On April 22, 2020, the Civilian Board of Contract Appeals (“CBCA”) issued a decision denying a contractor’s claim for the costs of demobilizing from a construction site due to concerns about performing work during an Ebola virus outbreak. Appeal of Pernix Serka Joint Venture v. Department of State, CBCA No. 5683 (April 22, 2020). This decision is an important indicator of the position that the Federal Government may take in response to claims submitted in response to COVID-19 delays and disruptions on government construction contracts.
The U.S. Department of State (“DOS) awarded the contractor a fixed-price contract to construct a rainwater capture and storage system in Freetown, Sierra Leone. The contractor became concerned about the potential impact of the spread of the Ebola virus in Sierra Leone and its ability to support its personnel should they need to be evacuated from the country. The contractor requested instructions or agreement from DOS on how to move forward with the project. DOS declined to provide any instructions stating in part that any decision whether to stay or leave rested solely on the contractor’s shoulders.
Very shortly thereafter, the World Health Organization declared the outbreak an international public health emergency and the contractor decided to shut the project down and evacuate most of its personnel from Sierra Leone. The contractor advised DOS of its decision to temporarily shut down the project work site. At that time, DOS was continuing its own operations in Sierra Leone and had not removed its personnel from the country – although it had begun removing eligible family members of its staff.
DOS acknowledged the contractor’s decision to shut down and the concerns that prompted the shutdown. However, DOS advised the contractor that, since the contractor took this action unilaterally based on circumstances beyond the control of either contracting party, DOS believed that there was no basis for an equitable adjustment for the additional costs the contractor might incur in connection with the contractor’s decision to stop work.
Despite repeated requests, DOS never provided the contractor with any directions or instructions on how to proceed and never ordered the project to be shut down. As the contractor later explained:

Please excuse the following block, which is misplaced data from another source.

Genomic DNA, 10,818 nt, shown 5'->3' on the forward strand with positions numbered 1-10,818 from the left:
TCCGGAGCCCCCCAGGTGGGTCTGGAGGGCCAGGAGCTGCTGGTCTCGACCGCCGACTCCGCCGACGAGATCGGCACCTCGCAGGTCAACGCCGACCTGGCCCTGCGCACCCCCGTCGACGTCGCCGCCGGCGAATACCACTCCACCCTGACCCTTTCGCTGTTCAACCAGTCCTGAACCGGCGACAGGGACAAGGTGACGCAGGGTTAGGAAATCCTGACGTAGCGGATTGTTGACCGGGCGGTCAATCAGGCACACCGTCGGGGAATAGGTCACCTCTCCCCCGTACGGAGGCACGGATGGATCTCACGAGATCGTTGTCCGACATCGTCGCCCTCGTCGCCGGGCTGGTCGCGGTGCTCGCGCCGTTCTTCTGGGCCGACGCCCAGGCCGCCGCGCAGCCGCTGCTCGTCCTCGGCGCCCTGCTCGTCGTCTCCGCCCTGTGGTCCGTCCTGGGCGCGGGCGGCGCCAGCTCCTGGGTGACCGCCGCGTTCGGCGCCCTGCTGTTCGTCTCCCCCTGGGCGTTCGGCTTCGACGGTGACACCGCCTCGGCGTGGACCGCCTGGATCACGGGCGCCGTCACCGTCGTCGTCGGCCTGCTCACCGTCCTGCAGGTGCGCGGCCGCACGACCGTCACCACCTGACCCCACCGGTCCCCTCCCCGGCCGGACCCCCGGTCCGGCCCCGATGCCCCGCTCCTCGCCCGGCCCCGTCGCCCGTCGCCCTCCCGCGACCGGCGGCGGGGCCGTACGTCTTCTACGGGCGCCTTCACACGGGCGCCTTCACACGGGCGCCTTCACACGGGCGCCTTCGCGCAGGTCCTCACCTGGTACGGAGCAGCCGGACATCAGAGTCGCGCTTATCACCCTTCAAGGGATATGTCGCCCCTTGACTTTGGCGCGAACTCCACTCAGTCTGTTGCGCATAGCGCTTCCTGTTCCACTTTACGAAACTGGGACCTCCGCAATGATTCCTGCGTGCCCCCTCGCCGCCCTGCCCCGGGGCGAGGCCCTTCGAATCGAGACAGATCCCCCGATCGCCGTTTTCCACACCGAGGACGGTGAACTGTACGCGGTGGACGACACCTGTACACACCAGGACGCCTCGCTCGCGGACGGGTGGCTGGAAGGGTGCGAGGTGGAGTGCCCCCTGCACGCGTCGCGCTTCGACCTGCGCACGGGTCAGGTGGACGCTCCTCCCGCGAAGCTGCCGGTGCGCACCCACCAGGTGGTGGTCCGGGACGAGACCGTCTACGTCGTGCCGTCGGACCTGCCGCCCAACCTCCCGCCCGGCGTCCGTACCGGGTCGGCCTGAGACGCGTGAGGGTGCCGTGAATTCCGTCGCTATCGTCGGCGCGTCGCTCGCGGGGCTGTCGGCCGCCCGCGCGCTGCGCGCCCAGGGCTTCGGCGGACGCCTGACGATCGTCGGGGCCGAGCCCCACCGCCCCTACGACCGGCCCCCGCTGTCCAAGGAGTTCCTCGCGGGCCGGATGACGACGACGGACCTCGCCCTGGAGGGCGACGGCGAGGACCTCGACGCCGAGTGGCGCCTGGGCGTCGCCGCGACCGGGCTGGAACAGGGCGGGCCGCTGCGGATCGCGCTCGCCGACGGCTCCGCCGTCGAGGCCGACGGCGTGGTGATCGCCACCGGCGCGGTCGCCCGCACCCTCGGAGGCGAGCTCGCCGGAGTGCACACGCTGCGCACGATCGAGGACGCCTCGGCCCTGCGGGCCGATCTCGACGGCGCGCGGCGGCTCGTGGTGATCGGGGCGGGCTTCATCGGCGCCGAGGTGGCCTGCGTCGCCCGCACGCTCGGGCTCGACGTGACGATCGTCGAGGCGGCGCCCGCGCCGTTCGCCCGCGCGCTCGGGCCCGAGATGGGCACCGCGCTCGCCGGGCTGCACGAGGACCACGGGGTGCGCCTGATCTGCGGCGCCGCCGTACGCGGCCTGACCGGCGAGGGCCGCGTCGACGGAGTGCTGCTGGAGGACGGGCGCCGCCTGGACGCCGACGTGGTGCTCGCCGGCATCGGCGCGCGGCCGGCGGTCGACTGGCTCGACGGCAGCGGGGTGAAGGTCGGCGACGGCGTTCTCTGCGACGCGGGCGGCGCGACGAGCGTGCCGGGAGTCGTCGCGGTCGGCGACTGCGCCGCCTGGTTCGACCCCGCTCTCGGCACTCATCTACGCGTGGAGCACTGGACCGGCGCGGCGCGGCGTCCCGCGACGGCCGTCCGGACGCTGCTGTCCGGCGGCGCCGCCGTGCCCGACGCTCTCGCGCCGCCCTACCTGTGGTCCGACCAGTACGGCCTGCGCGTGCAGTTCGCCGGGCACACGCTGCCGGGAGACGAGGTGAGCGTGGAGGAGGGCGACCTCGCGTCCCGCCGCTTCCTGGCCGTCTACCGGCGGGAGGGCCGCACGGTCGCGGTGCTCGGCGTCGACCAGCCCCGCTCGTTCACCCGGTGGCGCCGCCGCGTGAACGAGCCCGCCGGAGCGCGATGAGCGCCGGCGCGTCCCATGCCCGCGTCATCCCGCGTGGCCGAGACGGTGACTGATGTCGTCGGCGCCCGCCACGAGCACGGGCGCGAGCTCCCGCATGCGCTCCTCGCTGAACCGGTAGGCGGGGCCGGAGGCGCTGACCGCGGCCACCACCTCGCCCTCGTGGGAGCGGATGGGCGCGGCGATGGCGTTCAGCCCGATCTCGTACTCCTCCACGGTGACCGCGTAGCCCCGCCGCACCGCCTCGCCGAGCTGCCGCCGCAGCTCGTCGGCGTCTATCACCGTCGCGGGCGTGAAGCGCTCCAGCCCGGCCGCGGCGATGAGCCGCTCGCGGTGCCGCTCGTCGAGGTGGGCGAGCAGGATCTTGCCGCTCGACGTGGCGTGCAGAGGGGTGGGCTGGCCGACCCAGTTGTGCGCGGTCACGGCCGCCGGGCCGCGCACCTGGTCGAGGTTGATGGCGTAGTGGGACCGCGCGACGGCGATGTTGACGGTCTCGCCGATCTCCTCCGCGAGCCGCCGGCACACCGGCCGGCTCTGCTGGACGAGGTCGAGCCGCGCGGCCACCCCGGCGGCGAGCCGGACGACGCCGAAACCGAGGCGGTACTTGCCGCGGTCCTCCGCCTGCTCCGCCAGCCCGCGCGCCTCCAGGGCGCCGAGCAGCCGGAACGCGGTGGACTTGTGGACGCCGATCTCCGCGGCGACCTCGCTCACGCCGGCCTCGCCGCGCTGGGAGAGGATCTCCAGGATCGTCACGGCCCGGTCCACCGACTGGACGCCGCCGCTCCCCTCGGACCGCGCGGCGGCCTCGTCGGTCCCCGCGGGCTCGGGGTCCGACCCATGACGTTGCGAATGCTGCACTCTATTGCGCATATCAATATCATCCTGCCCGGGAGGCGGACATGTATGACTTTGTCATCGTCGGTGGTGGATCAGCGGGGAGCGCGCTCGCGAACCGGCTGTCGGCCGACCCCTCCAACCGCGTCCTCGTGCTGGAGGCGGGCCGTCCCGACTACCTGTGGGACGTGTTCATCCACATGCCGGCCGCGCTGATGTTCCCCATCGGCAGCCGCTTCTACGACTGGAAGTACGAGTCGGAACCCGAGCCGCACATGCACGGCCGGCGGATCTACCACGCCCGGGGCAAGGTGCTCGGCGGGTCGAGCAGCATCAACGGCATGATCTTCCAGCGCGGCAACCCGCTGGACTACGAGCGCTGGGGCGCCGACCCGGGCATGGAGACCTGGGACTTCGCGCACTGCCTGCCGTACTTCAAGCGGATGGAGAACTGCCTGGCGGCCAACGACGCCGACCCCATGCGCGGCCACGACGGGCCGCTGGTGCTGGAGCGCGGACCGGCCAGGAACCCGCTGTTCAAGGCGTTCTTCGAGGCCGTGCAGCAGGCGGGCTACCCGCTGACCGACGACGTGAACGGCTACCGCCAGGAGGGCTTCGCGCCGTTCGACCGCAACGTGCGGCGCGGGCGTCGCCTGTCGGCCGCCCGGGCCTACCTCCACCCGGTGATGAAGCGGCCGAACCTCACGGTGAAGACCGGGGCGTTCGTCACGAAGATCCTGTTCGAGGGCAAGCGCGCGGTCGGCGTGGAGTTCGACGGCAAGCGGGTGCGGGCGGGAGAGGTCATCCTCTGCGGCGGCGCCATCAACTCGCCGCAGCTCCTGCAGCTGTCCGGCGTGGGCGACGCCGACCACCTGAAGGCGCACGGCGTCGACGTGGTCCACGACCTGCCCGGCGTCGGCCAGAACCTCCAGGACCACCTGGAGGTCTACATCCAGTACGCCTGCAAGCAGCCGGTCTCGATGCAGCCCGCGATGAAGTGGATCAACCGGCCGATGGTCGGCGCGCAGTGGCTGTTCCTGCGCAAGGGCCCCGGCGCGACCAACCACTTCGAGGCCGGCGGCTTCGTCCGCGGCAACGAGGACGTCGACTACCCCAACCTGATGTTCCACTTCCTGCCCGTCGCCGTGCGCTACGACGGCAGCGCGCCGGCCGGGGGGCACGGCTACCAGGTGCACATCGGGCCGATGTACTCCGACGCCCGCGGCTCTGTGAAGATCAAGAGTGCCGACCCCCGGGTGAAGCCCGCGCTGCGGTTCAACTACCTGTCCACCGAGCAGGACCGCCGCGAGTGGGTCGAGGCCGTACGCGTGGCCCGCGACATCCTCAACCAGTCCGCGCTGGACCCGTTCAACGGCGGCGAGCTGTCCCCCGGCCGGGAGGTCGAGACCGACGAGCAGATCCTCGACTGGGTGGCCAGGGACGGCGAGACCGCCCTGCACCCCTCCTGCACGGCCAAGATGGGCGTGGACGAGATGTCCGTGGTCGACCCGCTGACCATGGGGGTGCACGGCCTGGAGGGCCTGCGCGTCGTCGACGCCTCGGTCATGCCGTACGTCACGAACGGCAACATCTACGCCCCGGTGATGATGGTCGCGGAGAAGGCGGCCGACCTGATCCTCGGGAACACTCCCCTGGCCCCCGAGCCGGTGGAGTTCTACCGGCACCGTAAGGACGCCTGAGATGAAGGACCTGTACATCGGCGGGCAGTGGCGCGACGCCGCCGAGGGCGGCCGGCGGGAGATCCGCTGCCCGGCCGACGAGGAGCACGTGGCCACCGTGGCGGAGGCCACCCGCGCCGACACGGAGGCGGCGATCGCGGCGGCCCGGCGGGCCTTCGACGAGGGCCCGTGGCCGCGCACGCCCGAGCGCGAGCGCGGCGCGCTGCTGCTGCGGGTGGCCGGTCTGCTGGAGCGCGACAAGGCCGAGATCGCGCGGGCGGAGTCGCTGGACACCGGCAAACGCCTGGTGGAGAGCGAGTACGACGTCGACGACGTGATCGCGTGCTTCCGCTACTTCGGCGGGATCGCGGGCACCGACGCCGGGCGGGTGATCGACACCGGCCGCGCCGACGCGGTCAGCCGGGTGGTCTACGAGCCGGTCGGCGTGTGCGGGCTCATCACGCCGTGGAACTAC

We felt we were cornered to make a unilateral decision to save our people’s lives essentially, and it felt like it was a chicken game with the Government. They waited us out until we had to leave, and then immediately you get a response that says this is unilateral.
The project site was shut down for more than six months, during which time the contractor provided limited staff. When the contractor remobilized, it employed additional health and safety measures, including expanding its health facilities and employing full time medical staff.
The contractor ultimately submitted a claim for additional life safety and health costs incurred due to differing site conditions, disruption of work, and the need to maintain a safe work site, as well as for additional costs incurred resulting from the disruption of work and the need to demobilize and remobilize at the site. DOS denied the claim finding there was no contractual basis for a price adjustment. DOS, however, had given the contractor a time extension of 195 days – the amount of time requested by the contractor. The contractor appealed the final decision and DOS moved for summary judgment. The CBCA granted the motion.
The CBCA held that the Default clause, FAR 52.249-10, explicitly addressed how acts of God, epidemics, and quarantine restrictions were to be treated – the contractor was entitled to additional time, but not additional costs. The CBCA stated that the contractor had not identified any clause in the contract that served to shift the risk to DOS for any costs incurred due to an unforeseen epidemic and rejected the contractor’s arguments that there was a cardinal change or a constructive change. It also found that DOS was not required to provide the contractor with direction on how to respond to the Ebola outbreak. As this was a firm, fixed-price contract, the CBCA concluded that the contractor bore the additional costs of contract performance even if the contractor did not contemplate those measures at the time it submitted its proposal or at contract award.
This decision is an important indicator of the position that the Government may take when dealing with claims submitted by contractors in response to COVID-19 – the contractor is entitled to time, but not money. It demonstrates the crucial role that government direction may play in determining whether the Government will bear any financial responsibility for contractor actions taken in response to COVID-19 concerns, especially shutting down a project site. Establishing that the contractor’s actions were the result of the Government’s contractual actions will be critical to such recovery.